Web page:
About the Human Genome Project

What is the Human Genome Project? Begun formally in 1990, the U.S. Human Genome Project was a 13-year effort coordinated by the U.S. Department of Energy and the National Institutes of Health. The project originally was planned to last 15 years, but rapid technological advances accelerated the completion date to 2003. Project goals

identify all the approximately 20,000-25,000 genes in human DNA, determine the sequences of the 3 billion chemical base pairs that make up human DNA, store this information in databases, improve tools for data analysis, transfer related technologies to the private sector, and address the ethical, legal, and social issues (ELSI) that may arise from the project. To help achieve these goals, researchers also studied the genetic makeup of several nonhuman organisms. These include the common human gut bacterium Escherichia coli, the fruit fly, and the laboratory mouse. A unique aspect of the U.S. Human Genome Project is that it was the first large scientific undertaking to address potential ELSI implications arising from project data.

Another important feature of the project was the federal government's long-standing dedication to the transfer of technology to the private sector. By licensing technologies to private companies and awarding grants for innovative research, the project catalyzed the multibillion-dollar U.S. biotechnology industry and fostered the development of new medical applications.

Landmark papers detailing sequence and analysis of the human genome were published in February 2001 and April 2003 issues of Nature and Science. See an index of these papers and learn more about the insights gained from them.

For more background information on the U.S. Human Genome Project, see the following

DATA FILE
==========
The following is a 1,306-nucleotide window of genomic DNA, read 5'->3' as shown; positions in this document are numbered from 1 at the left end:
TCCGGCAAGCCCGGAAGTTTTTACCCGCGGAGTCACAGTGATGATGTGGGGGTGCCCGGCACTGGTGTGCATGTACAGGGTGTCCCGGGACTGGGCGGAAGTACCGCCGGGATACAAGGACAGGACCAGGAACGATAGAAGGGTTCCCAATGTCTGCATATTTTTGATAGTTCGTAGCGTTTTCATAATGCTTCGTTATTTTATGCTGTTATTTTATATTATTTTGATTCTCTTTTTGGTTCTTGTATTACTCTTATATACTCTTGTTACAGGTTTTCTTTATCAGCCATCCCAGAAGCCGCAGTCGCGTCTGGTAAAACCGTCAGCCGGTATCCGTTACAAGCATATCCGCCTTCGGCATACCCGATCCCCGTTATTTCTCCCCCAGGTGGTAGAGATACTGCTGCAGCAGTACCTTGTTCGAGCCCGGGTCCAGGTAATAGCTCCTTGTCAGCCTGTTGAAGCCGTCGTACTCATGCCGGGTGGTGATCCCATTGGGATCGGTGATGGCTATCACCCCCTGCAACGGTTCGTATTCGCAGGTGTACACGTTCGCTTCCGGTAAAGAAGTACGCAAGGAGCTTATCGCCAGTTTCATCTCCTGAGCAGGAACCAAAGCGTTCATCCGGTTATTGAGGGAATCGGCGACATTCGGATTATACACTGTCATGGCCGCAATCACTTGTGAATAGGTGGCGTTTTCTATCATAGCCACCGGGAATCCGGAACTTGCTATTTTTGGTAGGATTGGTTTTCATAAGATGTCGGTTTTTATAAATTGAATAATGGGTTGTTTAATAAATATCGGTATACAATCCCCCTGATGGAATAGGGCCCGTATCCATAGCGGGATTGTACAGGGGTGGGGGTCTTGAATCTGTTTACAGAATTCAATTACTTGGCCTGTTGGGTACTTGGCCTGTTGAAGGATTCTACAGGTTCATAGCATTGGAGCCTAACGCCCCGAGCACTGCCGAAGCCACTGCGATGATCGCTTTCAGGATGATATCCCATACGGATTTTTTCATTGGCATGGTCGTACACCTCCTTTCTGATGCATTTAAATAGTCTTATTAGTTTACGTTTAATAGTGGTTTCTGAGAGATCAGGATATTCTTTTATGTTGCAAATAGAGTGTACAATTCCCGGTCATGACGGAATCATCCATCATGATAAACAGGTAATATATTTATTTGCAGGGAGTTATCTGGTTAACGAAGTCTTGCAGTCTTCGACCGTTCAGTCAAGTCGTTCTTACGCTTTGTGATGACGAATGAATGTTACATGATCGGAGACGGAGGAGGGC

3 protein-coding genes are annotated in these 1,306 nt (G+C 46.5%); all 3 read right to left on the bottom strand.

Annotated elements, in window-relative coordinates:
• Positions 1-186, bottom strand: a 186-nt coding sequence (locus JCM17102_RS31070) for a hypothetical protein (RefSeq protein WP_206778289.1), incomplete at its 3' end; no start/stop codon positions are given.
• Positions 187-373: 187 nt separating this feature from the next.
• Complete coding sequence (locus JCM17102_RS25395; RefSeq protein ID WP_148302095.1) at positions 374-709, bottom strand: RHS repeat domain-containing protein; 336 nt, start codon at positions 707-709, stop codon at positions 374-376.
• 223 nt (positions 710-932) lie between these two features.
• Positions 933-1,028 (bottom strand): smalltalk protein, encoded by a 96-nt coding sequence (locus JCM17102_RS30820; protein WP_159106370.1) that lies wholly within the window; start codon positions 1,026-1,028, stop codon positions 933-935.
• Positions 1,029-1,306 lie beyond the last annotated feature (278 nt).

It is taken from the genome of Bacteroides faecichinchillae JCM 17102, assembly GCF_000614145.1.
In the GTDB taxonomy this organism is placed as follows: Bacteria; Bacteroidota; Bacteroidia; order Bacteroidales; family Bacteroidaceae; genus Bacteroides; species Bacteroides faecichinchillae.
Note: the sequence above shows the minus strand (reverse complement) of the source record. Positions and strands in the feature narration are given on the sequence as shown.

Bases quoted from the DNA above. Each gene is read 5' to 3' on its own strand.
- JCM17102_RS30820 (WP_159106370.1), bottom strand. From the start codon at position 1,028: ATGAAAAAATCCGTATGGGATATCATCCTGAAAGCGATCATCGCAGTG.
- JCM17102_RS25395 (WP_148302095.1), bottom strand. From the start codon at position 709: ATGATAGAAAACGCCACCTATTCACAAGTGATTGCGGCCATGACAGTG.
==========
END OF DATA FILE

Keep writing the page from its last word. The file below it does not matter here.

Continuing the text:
rice. even dictating whether an organism is human or another species such as yeast. Genetics is playing an increasingly important role in the diagnosis. for example. insights gained from nonhuman genomes often lead to new knowledge about human biology. sponsored in the United States by the Department of Energy and the National Institutes of Health. Cs.What's a genome? And why is it important? A genome is all the DNA in an organism. C. or fruit fly. and Gs is extremely important. Because all organisms are related through similarities in DNA sequences. and what is being done to address these issues? The Department of Energy and the National Institutes of Health Genome Programs set aside 3% to 5% of their respective annual HGP budgets for the study of the project's ethical. and treatment of diseases. legal. Medicine and the New Genetics Genetic Disorders Guide The Human Genome Project (HGP). and social challenges presented by genetic information. and social issues (ELSI). how the organism looks. The medical industry is building upon the knowledge. Genes carry information for making all the proteins required by all organisms. and sometimes even how it behaves. The order underlies all of life's diversity. all of which have their own genomes and are themselves the focus of genome projects. how well its body metabolizes food or fights infection. including its genes. Ts. DNA is made up of four similar chemicals (called bases and abbreviated A. These proteins determine. has created the field of genomics --understanding genetic material on a large scale. and technologies emanating from the HGP to further understanding of genetic contributions to human health. legal. has 3 billion pairs of bases. What are some of the ethical. The human genome. T. among other things. monitoring. and G) that are repeated millions or billions of times throughout a genome. the field of genomic medicine was born. The particular order of As. Nearly $1 million was spent on HGP ELSI research. As a result of this expansion of genomics into human health applications. resources. Diagnosing and Predicting Disease and Disease Susceptibility .